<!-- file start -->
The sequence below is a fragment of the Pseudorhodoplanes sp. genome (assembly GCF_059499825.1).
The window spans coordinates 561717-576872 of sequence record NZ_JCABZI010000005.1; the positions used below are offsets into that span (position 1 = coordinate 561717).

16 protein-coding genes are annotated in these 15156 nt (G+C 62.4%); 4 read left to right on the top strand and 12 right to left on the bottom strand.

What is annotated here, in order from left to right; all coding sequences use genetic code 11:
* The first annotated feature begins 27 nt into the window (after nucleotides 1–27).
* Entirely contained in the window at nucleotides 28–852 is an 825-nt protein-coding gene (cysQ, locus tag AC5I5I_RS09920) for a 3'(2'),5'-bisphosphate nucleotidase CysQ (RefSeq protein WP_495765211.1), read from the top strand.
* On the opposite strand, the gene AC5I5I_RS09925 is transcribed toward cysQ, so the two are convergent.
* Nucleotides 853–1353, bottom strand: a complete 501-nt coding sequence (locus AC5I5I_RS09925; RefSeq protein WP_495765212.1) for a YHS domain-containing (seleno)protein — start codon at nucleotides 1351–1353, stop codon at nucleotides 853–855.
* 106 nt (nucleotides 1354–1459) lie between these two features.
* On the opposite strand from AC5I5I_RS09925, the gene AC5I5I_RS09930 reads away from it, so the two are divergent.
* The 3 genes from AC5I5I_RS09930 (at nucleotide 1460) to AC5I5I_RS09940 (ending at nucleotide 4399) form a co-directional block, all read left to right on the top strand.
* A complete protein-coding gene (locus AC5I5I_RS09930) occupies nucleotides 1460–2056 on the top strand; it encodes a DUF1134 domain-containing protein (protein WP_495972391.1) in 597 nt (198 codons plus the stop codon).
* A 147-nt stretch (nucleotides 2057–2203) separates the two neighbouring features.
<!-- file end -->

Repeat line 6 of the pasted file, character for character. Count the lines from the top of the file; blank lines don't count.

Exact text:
* Entirely contained in the window at nucleotides 28–852 is an 825-nt protein-coding gene (cysQ, locus tag AC5I5I_RS09920) for a 3'(2'),5'-bisphosphate nucleotidase CysQ (RefSeq protein WP_495765211.1), read from the top strand.